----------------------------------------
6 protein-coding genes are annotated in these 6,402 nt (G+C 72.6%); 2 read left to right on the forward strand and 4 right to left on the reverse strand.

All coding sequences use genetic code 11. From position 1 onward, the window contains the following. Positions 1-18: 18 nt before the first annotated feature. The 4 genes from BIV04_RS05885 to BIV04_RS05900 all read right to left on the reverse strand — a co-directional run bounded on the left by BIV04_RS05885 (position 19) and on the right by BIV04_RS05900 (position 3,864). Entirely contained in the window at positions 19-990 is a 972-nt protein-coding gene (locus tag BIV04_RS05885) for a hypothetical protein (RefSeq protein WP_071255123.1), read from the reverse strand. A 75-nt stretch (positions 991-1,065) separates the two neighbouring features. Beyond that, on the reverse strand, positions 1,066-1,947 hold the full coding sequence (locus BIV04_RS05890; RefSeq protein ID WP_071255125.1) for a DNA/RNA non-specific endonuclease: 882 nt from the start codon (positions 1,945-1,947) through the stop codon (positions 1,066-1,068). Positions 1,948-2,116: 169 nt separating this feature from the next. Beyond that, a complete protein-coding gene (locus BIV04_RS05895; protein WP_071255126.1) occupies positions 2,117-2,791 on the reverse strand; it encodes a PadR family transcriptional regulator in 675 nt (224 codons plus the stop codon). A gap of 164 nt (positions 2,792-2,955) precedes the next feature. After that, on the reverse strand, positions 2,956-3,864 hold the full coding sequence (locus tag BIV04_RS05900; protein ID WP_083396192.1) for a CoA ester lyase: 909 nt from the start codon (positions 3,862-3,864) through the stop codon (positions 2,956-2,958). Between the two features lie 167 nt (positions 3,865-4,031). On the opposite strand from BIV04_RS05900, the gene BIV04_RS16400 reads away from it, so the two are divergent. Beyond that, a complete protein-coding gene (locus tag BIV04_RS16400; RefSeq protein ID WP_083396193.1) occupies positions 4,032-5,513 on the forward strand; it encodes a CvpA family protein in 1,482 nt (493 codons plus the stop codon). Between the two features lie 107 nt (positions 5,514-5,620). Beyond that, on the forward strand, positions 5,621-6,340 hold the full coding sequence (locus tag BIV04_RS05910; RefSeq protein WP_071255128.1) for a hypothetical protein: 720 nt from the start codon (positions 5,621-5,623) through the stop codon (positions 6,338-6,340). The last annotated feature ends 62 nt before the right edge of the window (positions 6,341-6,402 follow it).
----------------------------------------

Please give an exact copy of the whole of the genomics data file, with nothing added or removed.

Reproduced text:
6 protein-coding genes are annotated in these 6,402 nt (G+C 72.6%); 2 read left to right on the forward strand and 4 right to left on the reverse strand.

All coding sequences use genetic code 11. From position 1 onward, the window contains the following. Positions 1-18: 18 nt before the first annotated feature. The 4 genes from BIV04_RS05885 to BIV04_RS05900 all read right to left on the reverse strand — a co-directional run bounded on the left by BIV04_RS05885 (position 19) and on the right by BIV04_RS05900 (position 3,864). Entirely contained in the window at positions 19-990 is a 972-nt protein-coding gene (locus tag BIV04_RS05885) for a hypothetical protein (RefSeq protein WP_071255123.1), read from the reverse strand. A 75-nt stretch (positions 991-1,065) separates the two neighbouring features. Beyond that, on the reverse strand, positions 1,066-1,947 hold the full coding sequence (locus BIV04_RS05890; RefSeq protein ID WP_071255125.1) for a DNA/RNA non-specific endonuclease: 882 nt from the start codon (positions 1,945-1,947) through the stop codon (positions 1,066-1,068). Positions 1,948-2,116: 169 nt separating this feature from the next. Beyond that, a complete protein-coding gene (locus BIV04_RS05895; protein WP_071255126.1) occupies positions 2,117-2,791 on the reverse strand; it encodes a PadR family transcriptional regulator in 675 nt (224 codons plus the stop codon). A gap of 164 nt (positions 2,792-2,955) precedes the next feature. After that, on the reverse strand, positions 2,956-3,864 hold the full coding sequence (locus tag BIV04_RS05900; protein ID WP_083396192.1) for a CoA ester lyase: 909 nt from the start codon (positions 3,862-3,864) through the stop codon (positions 2,956-2,958). Between the two features lie 167 nt (positions 3,865-4,031). On the opposite strand from BIV04_RS05900, the gene BIV04_RS16400 reads away from it, so the two are divergent. Beyond that, a complete protein-coding gene (locus tag BIV04_RS16400; RefSeq protein ID WP_083396193.1) occupies positions 4,032-5,513 on the forward strand; it encodes a CvpA family protein in 1,482 nt (493 codons plus the stop codon). Between the two features lie 107 nt (positions 5,514-5,620). Beyond that, on the forward strand, positions 5,621-6,340 hold the full coding sequence (locus tag BIV04_RS05910; RefSeq protein WP_071255128.1) for a hypothetical protein: 720 nt from the start codon (positions 5,621-5,623) through the stop codon (positions 6,338-6,340). The last annotated feature ends 62 nt before the right edge of the window (positions 6,341-6,402 follow it).